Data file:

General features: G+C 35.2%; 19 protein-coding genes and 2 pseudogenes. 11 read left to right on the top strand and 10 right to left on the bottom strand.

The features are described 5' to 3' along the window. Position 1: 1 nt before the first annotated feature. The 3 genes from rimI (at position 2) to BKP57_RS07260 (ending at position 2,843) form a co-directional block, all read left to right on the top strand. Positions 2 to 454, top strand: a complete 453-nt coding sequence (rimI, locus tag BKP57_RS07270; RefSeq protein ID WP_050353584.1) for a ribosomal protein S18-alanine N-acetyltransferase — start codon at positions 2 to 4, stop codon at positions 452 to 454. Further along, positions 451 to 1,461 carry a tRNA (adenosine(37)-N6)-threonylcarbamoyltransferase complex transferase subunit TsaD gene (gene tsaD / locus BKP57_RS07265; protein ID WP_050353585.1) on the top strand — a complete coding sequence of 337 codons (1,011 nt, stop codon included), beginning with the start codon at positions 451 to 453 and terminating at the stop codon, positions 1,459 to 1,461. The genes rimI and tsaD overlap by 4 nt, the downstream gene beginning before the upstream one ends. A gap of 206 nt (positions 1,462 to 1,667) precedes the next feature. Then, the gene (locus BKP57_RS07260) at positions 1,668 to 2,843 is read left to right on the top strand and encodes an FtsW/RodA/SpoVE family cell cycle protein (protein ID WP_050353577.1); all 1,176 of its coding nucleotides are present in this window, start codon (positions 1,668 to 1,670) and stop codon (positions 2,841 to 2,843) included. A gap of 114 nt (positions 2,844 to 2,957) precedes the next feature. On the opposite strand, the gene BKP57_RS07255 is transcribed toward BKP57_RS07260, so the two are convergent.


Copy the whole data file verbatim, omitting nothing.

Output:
General features: G+C 35.2%; 19 protein-coding genes and 2 pseudogenes. 11 read left to right on the top strand and 10 right to left on the bottom strand.

The features are described 5' to 3' along the window. Position 1: 1 nt before the first annotated feature. The 3 genes from rimI (at position 2) to BKP57_RS07260 (ending at position 2,843) form a co-directional block, all read left to right on the top strand. Positions 2 to 454, top strand: a complete 453-nt coding sequence (rimI, locus tag BKP57_RS07270; RefSeq protein ID WP_050353584.1) for a ribosomal protein S18-alanine N-acetyltransferase — start codon at positions 2 to 4, stop codon at positions 452 to 454. Further along, positions 451 to 1,461 carry a tRNA (adenosine(37)-N6)-threonylcarbamoyltransferase complex transferase subunit TsaD gene (gene tsaD / locus BKP57_RS07265; protein ID WP_050353585.1) on the top strand — a complete coding sequence of 337 codons (1,011 nt, stop codon included), beginning with the start codon at positions 451 to 453 and terminating at the stop codon, positions 1,459 to 1,461. The genes rimI and tsaD overlap by 4 nt, the downstream gene beginning before the upstream one ends. A gap of 206 nt (positions 1,462 to 1,667) precedes the next feature. Then, the gene (locus BKP57_RS07260) at positions 1,668 to 2,843 is read left to right on the top strand and encodes an FtsW/RodA/SpoVE family cell cycle protein (protein ID WP_050353577.1); all 1,176 of its coding nucleotides are present in this window, start codon (positions 1,668 to 1,670) and stop codon (positions 2,841 to 2,843) included. A gap of 114 nt (positions 2,844 to 2,957) precedes the next feature. On the opposite strand, the gene BKP57_RS07255 is transcribed toward BKP57_RS07260, so the two are convergent.